Most security practitioners advocate the frequent scanning of patches to manage and mitigate undiscovered risks. Applying security scanning at all phases: development, QA, staging, production and maintaining a strict program to avoid any kind of unexpected data breach. Threat modeling can be implemented right from the development stages to combat the security bugs in early lifecycle. This makes sure that developers as well as QA would learn to develop and test products being security aware. It’s always advised to hire professional firms to find difficult to find bugs after the internal teams complete their rounds of security tests. This would make sure that production environment would go live with little or no major security flaws knows to the enterprise. Over the past decade, most of security breaches and data exfiltration attacks happened over the production environment and the reasons are discussed above in detail.

Experts suggest that mirroring production environment and running security tests without causing any dreadful impact to customers is the way to proceed in continual security assessments. Continual security assessment is needed because; an application with unknown vulnerability today might be explored tomorrow for a Zero Day. Vulnerabilities found in mirrored environments can be used to produce a daily dose patch and get validated on the production environment. Making the process granular is the key here. Bugs raised must not be forgotten and must be patched based on priority. The efforts of bug hunting are only fruitful when the bugs are patched in a timely manner. Handling the way a patch is deployed in a system can differ from system to system. Suppose a patch is being deployed for a web application, then a couple of changes in the code and uploading to the server does the trick. But in case of operating systems, they might require a reboot in order to be effective. Load balancers play a critical role in patching of systems which need 24/7 uptime.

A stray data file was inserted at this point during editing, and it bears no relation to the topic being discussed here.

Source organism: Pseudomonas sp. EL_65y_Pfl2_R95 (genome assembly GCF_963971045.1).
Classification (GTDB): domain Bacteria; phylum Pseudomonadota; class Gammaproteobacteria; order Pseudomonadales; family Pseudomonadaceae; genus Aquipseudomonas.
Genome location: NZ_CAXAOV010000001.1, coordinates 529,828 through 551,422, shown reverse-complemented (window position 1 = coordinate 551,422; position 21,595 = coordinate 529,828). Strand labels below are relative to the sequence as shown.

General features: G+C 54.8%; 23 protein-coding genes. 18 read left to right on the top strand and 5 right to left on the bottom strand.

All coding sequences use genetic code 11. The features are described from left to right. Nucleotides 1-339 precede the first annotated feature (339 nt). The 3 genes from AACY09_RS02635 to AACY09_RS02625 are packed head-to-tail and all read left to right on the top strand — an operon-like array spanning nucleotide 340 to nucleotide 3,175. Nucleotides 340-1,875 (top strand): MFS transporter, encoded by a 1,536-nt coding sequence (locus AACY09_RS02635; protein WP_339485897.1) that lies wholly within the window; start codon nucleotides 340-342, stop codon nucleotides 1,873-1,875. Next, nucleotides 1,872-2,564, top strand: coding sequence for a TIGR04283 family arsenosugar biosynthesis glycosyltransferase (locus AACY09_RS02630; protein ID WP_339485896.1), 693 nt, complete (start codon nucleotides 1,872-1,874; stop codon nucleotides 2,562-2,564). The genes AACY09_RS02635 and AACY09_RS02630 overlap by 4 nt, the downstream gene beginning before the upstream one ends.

Remedying vulnerabilities is a never ending process and not every security test would give you threatening bugs. The catch here is to understand the vulnerabilities that are exploitable and its impact on the business as well as the end users.

Tails,cause we care about our privacy

tails-torTails, is a live system that aims at preserving your privacy and anonymity. It helps you to use the Internet anonymously almost anywhere you go and on any computer but leave no trace using unless you ask it explicitly.

How does this work you might ask?

Tails relies on the Tor anonymity network to protect your privacy online: all software are configured to connect through Tor, and direct (non-anonymous) connections are blocked.